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House kills bill requiring rental application fee protections

A bill to regulate rental application fees in Idaho died on the House floor Monday. 

The legislation, co-sponsored by Rep. James Ruchti, D-Pocatello, and Rep. Joe Palmer, R-Meridian, would have prevented landlords from making “undue profit” off of renters applying to rent apartments. The bill would have prevented landlords from collecting application fees when there were no units available or if they have no intention of renting to the applicant. 

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Ruchti noted the bipartisan sponsorship of the legislation in his introduction, as well as the support from the Idaho Apartment Association, the Southwest Idaho chapter of the National Association of Residential Property Managers and the Idaho Realtors Association. 

“It protects renters from unscrupulous practices and for landlords and property managers this targets bad actors instead of regulating the whole industry,” he said. “It’s a positive step forward for all of them.”

But, this proposal and its backers didn’t impress the majority of legislators. It died 38-28. 

How did we get here?

Legislation on rental application fees has been a big topic of discussion this session. 

A few weeks ago, HB 442, which was also co-sponsored by the same pair of legislators, sought to block any locality from capping rental application fees. This would have overturned the City of Boise’s $30 cap on these fees it passed in 2019. This piece of legislation sailed through the House, but has yet to have a hearing in the Senate. 

HB 442’s future is uncertain after the legislature opted not to approve rental application fee regulations to go along with it. On the floor Monday, Ruchti said Senators were waiting to act on the bill removing Boise’s rental application fee cap until the legislation regulating the fees passed. 

After the bill banning rental application fee caps passed, Ruchti and Palmer came out with a new bill they said would be a more systemic fix than capping fees. This legislation, HB 617, would have had to put “best practices” around collecting rental application fees into law, but lawmakers on both sides of the aisle had questions about it before they approved it to leave the Judiciary, Rules and Administration Committee. 

HB 617 died last week and in its place, Palmer and Ruchti brought Monday’s bill, HB 730. Ruchti said by addressing specific bad behaviors in the language instead of broadly requiring best practices and putting in a more specific enforcement mechanism through the Idaho Consumer Protection Act he hoped the bill would get more support. 

The new bill prevents landlords from profiting more than $25 off of application fees after all of the costs to process the application are subtracted from the cost of the fee and allows a tenant to get their money for an application back if it wasn’t used to process their application.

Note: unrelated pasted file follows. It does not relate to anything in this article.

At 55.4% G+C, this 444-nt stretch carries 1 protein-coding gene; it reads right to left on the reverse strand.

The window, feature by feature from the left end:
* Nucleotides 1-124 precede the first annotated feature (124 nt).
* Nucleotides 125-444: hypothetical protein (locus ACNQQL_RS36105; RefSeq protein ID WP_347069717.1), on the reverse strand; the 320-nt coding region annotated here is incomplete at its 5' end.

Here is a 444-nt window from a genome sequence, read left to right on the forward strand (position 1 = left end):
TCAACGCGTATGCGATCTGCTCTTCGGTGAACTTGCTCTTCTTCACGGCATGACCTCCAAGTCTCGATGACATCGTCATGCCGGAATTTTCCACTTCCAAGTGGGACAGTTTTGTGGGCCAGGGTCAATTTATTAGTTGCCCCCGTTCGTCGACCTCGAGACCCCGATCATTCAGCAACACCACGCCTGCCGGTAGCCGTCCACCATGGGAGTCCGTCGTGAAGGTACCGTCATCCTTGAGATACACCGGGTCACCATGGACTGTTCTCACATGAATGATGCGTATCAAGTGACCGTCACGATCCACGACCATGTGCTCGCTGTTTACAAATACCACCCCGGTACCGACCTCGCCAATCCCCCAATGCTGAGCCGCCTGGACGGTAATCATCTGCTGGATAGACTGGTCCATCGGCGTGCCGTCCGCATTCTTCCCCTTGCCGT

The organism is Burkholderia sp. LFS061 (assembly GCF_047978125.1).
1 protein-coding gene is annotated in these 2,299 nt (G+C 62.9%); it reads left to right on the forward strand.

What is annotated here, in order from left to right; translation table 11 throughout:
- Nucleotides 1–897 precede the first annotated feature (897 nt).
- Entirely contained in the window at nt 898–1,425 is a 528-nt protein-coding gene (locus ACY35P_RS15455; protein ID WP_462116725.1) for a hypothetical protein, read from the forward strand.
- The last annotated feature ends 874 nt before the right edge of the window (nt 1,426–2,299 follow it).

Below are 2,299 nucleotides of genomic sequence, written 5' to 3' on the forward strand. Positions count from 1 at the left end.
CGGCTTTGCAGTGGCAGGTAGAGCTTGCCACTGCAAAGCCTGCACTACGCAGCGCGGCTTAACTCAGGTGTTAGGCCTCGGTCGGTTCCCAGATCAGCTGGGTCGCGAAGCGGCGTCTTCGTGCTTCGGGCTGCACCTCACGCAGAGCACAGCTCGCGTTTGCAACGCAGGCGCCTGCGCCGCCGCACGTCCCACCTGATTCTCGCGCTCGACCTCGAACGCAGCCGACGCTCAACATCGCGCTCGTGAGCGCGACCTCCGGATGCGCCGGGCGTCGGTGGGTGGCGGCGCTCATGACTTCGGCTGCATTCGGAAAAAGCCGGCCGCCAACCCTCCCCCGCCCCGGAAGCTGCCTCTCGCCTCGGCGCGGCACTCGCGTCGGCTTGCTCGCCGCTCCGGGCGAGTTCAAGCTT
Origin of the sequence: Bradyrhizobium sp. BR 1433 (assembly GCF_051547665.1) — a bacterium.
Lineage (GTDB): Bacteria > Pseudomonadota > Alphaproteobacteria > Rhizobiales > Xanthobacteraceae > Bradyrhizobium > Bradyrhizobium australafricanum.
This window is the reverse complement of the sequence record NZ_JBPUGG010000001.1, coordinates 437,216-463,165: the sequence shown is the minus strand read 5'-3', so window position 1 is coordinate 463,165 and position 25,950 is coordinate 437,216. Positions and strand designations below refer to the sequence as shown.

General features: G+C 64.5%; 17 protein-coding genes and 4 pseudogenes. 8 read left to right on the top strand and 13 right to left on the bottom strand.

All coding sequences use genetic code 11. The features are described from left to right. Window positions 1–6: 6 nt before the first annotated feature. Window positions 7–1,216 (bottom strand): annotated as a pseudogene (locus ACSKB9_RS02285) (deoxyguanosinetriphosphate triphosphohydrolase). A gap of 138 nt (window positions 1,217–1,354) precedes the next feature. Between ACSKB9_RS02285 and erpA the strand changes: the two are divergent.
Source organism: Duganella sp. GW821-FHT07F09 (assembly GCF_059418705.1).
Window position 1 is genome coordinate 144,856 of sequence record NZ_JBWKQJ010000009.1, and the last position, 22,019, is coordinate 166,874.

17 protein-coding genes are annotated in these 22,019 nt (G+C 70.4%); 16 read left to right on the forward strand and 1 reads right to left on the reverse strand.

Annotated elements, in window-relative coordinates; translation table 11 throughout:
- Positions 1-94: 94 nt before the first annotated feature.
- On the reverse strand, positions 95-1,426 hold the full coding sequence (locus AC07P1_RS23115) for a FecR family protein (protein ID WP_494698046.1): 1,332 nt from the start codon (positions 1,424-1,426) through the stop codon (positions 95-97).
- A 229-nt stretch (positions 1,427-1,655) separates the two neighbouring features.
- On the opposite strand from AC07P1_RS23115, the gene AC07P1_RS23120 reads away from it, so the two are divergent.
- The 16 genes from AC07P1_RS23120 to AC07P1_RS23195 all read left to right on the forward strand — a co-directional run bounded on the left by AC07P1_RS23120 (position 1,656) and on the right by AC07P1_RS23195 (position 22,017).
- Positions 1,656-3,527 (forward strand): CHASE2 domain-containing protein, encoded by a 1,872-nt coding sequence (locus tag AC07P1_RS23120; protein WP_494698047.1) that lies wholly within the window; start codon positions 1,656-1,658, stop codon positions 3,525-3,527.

What were the objections?

Even with the changes, most legislators felt it went too far in regulating the private market. 

Rep. Ron Nate, R-Rexburg, said while this bill has good intentions, it could cause unintended consequences by making it harder for property managers to fill apartments. He said this could actually make the housing crisis worse, instead of helping renters. 

“This is another regulation that property owners need to adhere to and it’s going to make it harder for them to find good applications and it might make it longer to fill an apartment, so they might have to raise rents more often,” Nate said. “I guess the question for the body is, are these additional problems smaller or greater than the problem your’e trying to address? I don’t think we have enough information to figure that out.”

Rep. Tammy Nicholas, R-Middleton, had similar problems. Although the bill allows property managers to give tenants the option to apply for apartments not immediately available as long as they sign a waiver, Nichols said this bill could be troublesome for the developers of new units. She said often builders for new apartment complexes take applications and rent the apartments long before they are complete to help them secure financial backing. 

She said this bill and its new rules could make it difficult to fill their units. 

“Many people that own these complexes in order to get the loans that they need have to show they have these rental units rented, and if they don’t they are denied their loans and their ability to build these complexes,” Nichols said. “I can’t support this at this time.”

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Margaret Carmel - BoiseDev Sr. Reporter
Margaret Carmel - BoiseDev Sr. Reporter
Margaret Carmel is a BoiseDev reporter focused on the City of Boise, housing, homelessness and growth. Contact her at [email protected] or by phone at (757)705-8066.

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